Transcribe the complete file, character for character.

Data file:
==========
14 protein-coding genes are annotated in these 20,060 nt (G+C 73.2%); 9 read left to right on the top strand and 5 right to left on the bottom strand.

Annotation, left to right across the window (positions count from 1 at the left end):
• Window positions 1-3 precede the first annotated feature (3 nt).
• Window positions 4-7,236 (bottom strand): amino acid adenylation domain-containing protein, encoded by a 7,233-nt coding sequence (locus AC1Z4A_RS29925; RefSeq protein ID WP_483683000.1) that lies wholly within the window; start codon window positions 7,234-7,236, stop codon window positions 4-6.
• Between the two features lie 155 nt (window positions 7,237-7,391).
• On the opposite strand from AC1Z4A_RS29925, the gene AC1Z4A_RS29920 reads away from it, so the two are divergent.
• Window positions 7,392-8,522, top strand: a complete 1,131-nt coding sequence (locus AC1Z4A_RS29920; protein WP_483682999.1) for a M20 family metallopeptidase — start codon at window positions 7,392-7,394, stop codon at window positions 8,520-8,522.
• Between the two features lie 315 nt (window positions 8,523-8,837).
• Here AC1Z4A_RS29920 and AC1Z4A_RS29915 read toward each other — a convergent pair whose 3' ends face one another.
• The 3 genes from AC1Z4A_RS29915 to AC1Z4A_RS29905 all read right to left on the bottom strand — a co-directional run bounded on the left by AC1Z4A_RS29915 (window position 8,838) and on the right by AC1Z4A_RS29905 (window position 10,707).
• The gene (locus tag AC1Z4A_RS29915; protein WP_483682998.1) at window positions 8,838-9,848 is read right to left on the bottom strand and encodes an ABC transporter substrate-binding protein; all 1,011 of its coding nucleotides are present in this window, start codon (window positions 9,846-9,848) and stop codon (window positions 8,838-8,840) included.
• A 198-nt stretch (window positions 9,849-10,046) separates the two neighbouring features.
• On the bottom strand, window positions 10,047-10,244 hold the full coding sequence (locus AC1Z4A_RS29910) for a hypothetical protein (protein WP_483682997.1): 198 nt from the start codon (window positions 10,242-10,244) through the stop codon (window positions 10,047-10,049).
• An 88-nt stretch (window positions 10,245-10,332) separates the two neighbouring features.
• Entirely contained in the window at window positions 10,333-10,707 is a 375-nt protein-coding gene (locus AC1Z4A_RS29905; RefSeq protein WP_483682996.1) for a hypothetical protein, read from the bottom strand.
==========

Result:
14 protein-coding genes are annotated in these 20,060 nt (G+C 73.2%); 9 read left to right on the top strand and 5 right to left on the bottom strand.

Annotation, left to right across the window (positions count from 1 at the left end):
• Window positions 1-3 precede the first annotated feature (3 nt).
• Window positions 4-7,236 (bottom strand): amino acid adenylation domain-containing protein, encoded by a 7,233-nt coding sequence (locus AC1Z4A_RS29925; RefSeq protein ID WP_483683000.1) that lies wholly within the window; start codon window positions 7,234-7,236, stop codon window positions 4-6.
• Between the two features lie 155 nt (window positions 7,237-7,391).
• On the opposite strand from AC1Z4A_RS29925, the gene AC1Z4A_RS29920 reads away from it, so the two are divergent.
• Window positions 7,392-8,522, top strand: a complete 1,131-nt coding sequence (locus AC1Z4A_RS29920; protein WP_483682999.1) for a M20 family metallopeptidase — start codon at window positions 7,392-7,394, stop codon at window positions 8,520-8,522.
• Between the two features lie 315 nt (window positions 8,523-8,837).
• Here AC1Z4A_RS29920 and AC1Z4A_RS29915 read toward each other — a convergent pair whose 3' ends face one another.
• The 3 genes from AC1Z4A_RS29915 to AC1Z4A_RS29905 all read right to left on the bottom strand — a co-directional run bounded on the left by AC1Z4A_RS29915 (window position 8,838) and on the right by AC1Z4A_RS29905 (window position 10,707).
• The gene (locus tag AC1Z4A_RS29915; protein WP_483682998.1) at window positions 8,838-9,848 is read right to left on the bottom strand and encodes an ABC transporter substrate-binding protein; all 1,011 of its coding nucleotides are present in this window, start codon (window positions 9,846-9,848) and stop codon (window positions 8,838-8,840) included.
• A 198-nt stretch (window positions 9,849-10,046) separates the two neighbouring features.
• On the bottom strand, window positions 10,047-10,244 hold the full coding sequence (locus AC1Z4A_RS29910) for a hypothetical protein (protein WP_483682997.1): 198 nt from the start codon (window positions 10,242-10,244) through the stop codon (window positions 10,047-10,049).
• An 88-nt stretch (window positions 10,245-10,332) separates the two neighbouring features.
• Entirely contained in the window at window positions 10,333-10,707 is a 375-nt protein-coding gene (locus AC1Z4A_RS29905; RefSeq protein WP_483682996.1) for a hypothetical protein, read from the bottom strand.